I talked myself into really wanting this, and then DC went and replaced the artist on the next few issues (which is crap, the series just started) and everyone I know who has read Eric Wallace comics reminded me that he’s writing one of DC’s dumbest books (perhaps #2–Outsiders is pretty atrocious) and that maybe Final Crisis: Ink wasn’t as good as I thought it was.

I hope this book is good.

O.M.A.C. #1
On sale SEPTEMBER 7 • 32 pg, FC, $2.99 US • RATED T
The all-seeing Brother Eye satellite has unleashed a new beast upon the DC Universe in this smashing new series! Kevin Kho has become an unwilling participant in a war between Checkmate and Brother Eye as he is transformed into the One Machine Army Corp known only as O.M.A.C.!

Yeah, crap, I–so Didio is trash as a writer, right? We’re talking bad, not incomprehensible bad but “writes comics that aren’t worth reading” bad. Bad enough that I completely wrote off his pet series. But the thought of Keith Giffen drawing Kirby, which is sure to be great–yeah, you know what? Never mind. As much as I want to see Giffen’s Kirby, this is probably going to be awful. Sorry for making you read these sentences. Maybe they’ll publish it unlettered.


Art and cover by ED BENES and ROB HUNTER
On sale SEPTEMBER 14 • 32 pg, FC, $2.99 US • RATED T+
Atrocitus and his Red Lantern Corps return in their own series, battling against injustice in the most bloody ways imaginable!

Ed Benes is comics poison. I like Milligan, but this comic will be unreadable. I just wanted to remind you not to buy Ed Benes comics, no matter how tempted you may be.

There are others I might be open to trying. Maybe Levitz’s Legion will convince me to finally like that series (probably not, even Waid and Kitson couldn’t make me stick around). Flash will be pretty, I’m sure. Oh yeah, I like Mahmud Asrar, the artist on Supergirl, and that writing team is pretty solid. Simon Bisley is going to be drawing a bit of Deathstroke, so I’ll probably roll through for those issues. Nobody beats the Biz, right?

Right. I don’t even really know what people mean whey they say something is metal, but I bet that’s it.

I just don’t feel a driving need to check out anything past the ones I already want to buy, and that’s… that’s not good, is it? The rest of my list is basically “Would buy it if I got bored and heard good things about it from friends and if the price were cheaper” and “Would buy it if I got bored and somehow ran out of the other comics I read,” then.

But before this, I was buying exactly one DC Comics (Xombi) and now I’m buying four. That’s in addition to Hellblazer and American Vampire: Survival of the Fittest. So four definite and eight possibles on top of that? Probably a pretty good run for someone like me.

Anybody else want to talk out their New 52 interests?

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This Week in Panels: Week 101

August 28th, 2011 Posted by Gavok

If you’re reading this post, then it appears that I have no electricity due to the damage caused by Gregory Helms Irene. So I made this draft on Friday and hopefully it gets posted Sunday night like normal and maybe David Brothers edits it with stuff. Either way, I have panels from Was Taters and luis.

If I’ve lost power as feared, then please tell Eddie Brock I loved him.

American Vampire #18
Scott Snyder and Rafael Albuquerque

Batman: Gates of Gotham #5
Scott Snyder, Kyle Higgins, Ryan Parrott, Graham Nolan and Trevor McCarthy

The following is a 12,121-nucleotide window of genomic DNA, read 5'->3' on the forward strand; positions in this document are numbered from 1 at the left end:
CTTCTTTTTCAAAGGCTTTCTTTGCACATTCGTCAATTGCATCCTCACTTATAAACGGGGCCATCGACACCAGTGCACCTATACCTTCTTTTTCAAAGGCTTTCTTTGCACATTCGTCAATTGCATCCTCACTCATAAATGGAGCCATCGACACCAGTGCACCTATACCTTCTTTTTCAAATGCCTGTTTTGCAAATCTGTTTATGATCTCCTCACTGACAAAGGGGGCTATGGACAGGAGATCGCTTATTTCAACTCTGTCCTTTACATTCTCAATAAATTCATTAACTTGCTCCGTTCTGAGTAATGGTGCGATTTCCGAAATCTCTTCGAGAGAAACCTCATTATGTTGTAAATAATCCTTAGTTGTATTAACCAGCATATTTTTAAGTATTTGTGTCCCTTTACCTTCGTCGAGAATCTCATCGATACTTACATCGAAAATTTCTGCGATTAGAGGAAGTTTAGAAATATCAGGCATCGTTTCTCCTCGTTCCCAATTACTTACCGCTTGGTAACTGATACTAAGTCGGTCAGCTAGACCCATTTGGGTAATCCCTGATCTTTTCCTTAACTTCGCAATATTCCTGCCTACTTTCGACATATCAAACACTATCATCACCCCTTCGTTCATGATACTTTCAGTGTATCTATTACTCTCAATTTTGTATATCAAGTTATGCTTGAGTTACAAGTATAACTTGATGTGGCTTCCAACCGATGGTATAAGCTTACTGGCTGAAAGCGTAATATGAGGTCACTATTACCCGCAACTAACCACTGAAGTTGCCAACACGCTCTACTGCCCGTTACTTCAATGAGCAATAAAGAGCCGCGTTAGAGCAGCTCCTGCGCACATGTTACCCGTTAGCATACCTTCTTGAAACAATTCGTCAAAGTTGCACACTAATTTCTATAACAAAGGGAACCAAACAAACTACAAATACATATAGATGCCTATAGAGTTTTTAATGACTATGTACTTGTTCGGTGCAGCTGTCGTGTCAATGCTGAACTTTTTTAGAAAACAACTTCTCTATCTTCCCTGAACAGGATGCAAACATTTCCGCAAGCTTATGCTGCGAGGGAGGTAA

Read the rest of this entry �

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we don’t believe you, you need more people

August 23rd, 2011 Posted by david brothers

I was reading some Alan Moore Marvelman for some reason today. I found one in the back there and I couldn’t believe. I pick it up and there are fucking two rapes in it and I suddenly think how many times has somebody been raped in an Alan Moore story? And I couldn’t find a single one where someone wasn’t raped except for Tom Strong, which I believe was a pastiche. We know Alan Moore isn’t a misogynist but fuck, he’s obsessed with rape. I managed to do thirty years in comics without any rape!

Grant Morrison, Rolling Stone 2011

From Grant Morrison, Richard Case, Stan Woch, Daniel Vozzo, and John Workman’s (very good) Doom Patrol 56, part of the lead-up to a big betrayal of the team:

Alternate options: the extended child gangrape in The Invisibles, Lord Fanny’s origin story in the “Sheman” arc of The Invisibles, and probably a few other things that I’m forgetting. I don’t remember whether or not that the monstrous moonchild from that series was the product of consensual sex, but I sorta doubt it.

My point being: get real. Stop believing your own hype. It’s cool you hate your wizard dad Alan Moore or whatever Oedipal thing you got going on, and he’s almost definitely written more rape scenes than you have, but you haven’t made it thirty years in comics without any rape, Chris Ware isn’t a nihilist, superheroes are not here to save us all, and no, Superman is not the greatest idea of the combined human species. It’s the idea of Siegel and Shuster. These soundbytes are absurd.

More Morrison that’s been bugging me enough to not even want to give Action Comics a chance:

You look at the people who created those characters, and they’re all dead. But the characters will still be around in 50 years probably – at least the best of them will. So I try not to concern myself with that. These are deals made in times before I was even born. I can say from experience that young creative people tend to sell rights to things because they want to get noticed. They want to sell their work and to be commercial. Then when they grow up and get a bit smarter, they suddenly realize it maybe wasn’t so good and that the adults have it real nice. [Laughs] But still, it’s kind of the world. I wouldn’t want to comment on that because it was something I wasn’t around for. I can’t tell why they decided to do what they did. Obviously Bob Kane came in at the same age and got a very different deal and profited hugely from Batman’s success. So who knows? They were boys of the same age, but maybe some of them were more keen to sell the rights than others. It all just takes a different business head.